Blog Post

Who Are Your Favorite (New Media) Public Intellectuals?

I posted a blog entry last night on my conversation with a journalist covering race and new media.  The experience of writing the blog post confirmed my hopes for knowledge flow(s) outside the boundaries of the academy and my admiration for public intellectuals.

I have a favorite list of scholars and thinkers whose writing and works transgresses these boundaries which include Cathy Davidson, Cathy Cohen, Hatem Bazian, Andrea Smith. Nishant Shah, Tara McPherson, Achal Prabhala,  Helen Zia, Adrienne Rich, Mark Tribe, Susan Sontag, Angela Davis, and Audre Lorde... a name a few. I just finished reading selections of Susan Sontag's On Photography which demonstrates how theoretical interventions can move 'publically' and outside the boundaries of academic form.  Not surprisingly, I admire many of these scholars for their new media, activist, and artistic interventions. 

Who are your favorite public intellectuals?  How does one define a public intellectual? Does new media transform our possibilities + ideas of "public scholarship"? 

some related articles:  

http://chronicle.com/article/The-New-Black-Public/65744/

http://web.mit.edu/comm-forum/papers/lightman.html

 

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3 comments

Hi Ruby, 

Thanks so much for this fantastic list and I love your title '& everyone on Twitter!' That speaks volumes to what I am feeling, interested, and excited about; in terms of the expansion of what and who we define as 'public intellectuals.' I appreciate our HASTAC community so much,  engaging and learning from amazing folks like you, this list and comment provokes a lot of questions for me in generative ways!  I appreciate how you mention Jay Rosen was personally influential to you, and I feel the public intellectuals that move us on a personal basis, that make their work very meaningful on various levels. I look forward to engaging with Jay Rosen's work and Micah Slfry! MIcah's work sounds very innovative esp as a HASTAC for government!  I am moved as a citizen by the multiple communities and influences that we reside in, and am thankful to learn from you. Your comment about Twitter is absolutely on point in terms of the ways digital media opens up the forums for public engagement and thinking. This provokes many questions for me, (Im not an avid Tweeter)  and hope to enage further on these questions and points your raise!  They give me a lot of hope. Thank you Ruby for your insightful comment! I hope you are well, and so wonderful to 'see' you here in our virtual world. :)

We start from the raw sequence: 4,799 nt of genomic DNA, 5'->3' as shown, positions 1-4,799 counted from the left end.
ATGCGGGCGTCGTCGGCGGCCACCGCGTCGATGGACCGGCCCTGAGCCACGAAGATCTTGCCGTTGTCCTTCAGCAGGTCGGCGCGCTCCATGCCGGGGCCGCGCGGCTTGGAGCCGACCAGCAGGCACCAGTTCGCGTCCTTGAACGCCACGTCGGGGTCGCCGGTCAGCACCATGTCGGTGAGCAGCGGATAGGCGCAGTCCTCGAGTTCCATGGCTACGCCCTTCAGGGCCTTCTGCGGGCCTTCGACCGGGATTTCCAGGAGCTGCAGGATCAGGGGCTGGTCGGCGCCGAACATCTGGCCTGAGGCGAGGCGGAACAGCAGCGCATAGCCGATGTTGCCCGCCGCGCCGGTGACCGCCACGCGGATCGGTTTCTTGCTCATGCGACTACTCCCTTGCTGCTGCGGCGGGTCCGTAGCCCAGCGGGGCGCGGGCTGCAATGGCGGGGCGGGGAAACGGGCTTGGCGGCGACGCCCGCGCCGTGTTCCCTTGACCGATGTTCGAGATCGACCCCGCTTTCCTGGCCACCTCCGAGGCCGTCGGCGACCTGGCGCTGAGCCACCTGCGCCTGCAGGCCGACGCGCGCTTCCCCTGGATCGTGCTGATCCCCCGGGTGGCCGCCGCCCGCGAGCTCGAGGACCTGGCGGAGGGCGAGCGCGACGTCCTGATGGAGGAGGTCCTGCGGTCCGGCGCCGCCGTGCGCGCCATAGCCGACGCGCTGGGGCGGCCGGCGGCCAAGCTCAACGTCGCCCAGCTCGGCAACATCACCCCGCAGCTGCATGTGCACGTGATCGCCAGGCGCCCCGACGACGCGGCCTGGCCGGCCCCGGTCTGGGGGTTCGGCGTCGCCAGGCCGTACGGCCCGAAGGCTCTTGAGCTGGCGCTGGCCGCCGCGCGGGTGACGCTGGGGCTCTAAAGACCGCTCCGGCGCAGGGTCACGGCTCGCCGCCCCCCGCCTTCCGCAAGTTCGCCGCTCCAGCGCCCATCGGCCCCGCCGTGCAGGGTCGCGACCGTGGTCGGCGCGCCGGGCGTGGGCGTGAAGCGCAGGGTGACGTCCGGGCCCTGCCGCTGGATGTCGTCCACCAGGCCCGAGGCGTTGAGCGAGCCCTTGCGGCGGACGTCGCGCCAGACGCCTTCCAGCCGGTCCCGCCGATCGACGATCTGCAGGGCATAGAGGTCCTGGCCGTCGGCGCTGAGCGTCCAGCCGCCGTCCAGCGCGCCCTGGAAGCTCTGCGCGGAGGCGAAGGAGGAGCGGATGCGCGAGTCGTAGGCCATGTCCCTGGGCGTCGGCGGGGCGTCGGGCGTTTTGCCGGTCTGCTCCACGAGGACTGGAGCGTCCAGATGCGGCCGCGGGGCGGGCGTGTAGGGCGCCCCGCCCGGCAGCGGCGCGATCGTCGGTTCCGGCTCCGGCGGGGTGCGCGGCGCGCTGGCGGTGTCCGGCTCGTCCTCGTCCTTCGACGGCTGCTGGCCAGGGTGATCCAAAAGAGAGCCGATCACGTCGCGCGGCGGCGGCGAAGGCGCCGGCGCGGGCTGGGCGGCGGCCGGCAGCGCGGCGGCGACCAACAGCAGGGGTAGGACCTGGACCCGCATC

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Well I haven't attended graduate school, so these people aren't neccesarily scholars. NYU journalism professor Jay Rosen has been hugely influential to me. He has been explaining the relationship between old journalism and new media for many years now, and he is strill probing the critical question of what the future of the media might look like. 

Another thinker who I deeply appreciate is Micah SIfry, who co-founded and directs Personal Democracy Forum and techPresident, exploring how new media is changing politics and government. (Kind of a HASTAC for politics.) He was an editor at The Nation, has written several books, and just recently started teaching at Harvard, so I think he counts as intellectual. 

Oh, and pretty much everyone on Twitter, especially Zeynep Tufekci, Baratunde Thurston, Ethan Zuckerman, David Weinberger, and Osgyefo Sekou. I have a list of my favorites at twitter.com/ruby/smarties

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Normally I'm hesitant to respond to this type of post, not because I disagree with its purpose, or its intentions, but because I just have a hard time narrowing down my "favorite" public intellectuals.  I don't really like the idea of privileging a few individuals who perform what might be defined as public intellectualism.  I personally believe that we are all “public” intellectuals in so much as we engage with the cultures, the publics, the counterpublics, that define how we interact, relate to, and participate in the formations and discourses of “the public” versus “a public.”  I hope that no one views this as a negative response to this post; I only raise this point to say that I wish to think about every “public” intellectual and not just those whose intellectualism is publicized (if you get my drift) and that includes ourselves.  

I will admit though, that this post does say something about acknowledging those who have actively pursued and made an incredible impact on our culture through a particularly public intellectualism.  I will only add one name to this list because this person, I believe, not only could be defined as a “public” intellectual based on his publicized presence and on his national merits for politicizing and publicizing the importance of rhetoric in our culture, but he is also a “public” intellectual who directly recognizes the importance of promoting intellectualism in all forms and this person is Jeff Rice.  Now I'm doing the thing I didn't want to do and privileging one person over another, but I'm only doing so in this instance to say that Jeff's particular engagement with the communities that have shaped his own intellectual practices have been particularly important for me and has shown me how to engage with publics beyond the university walls.  Margaret, everyone on your list has, or still does, promote this particular value and that is maybe one key to defining a particular "public intellectualism": the ability to reach and make an impact beyond the publics/counterpublics that produce or alter our own positionality.      

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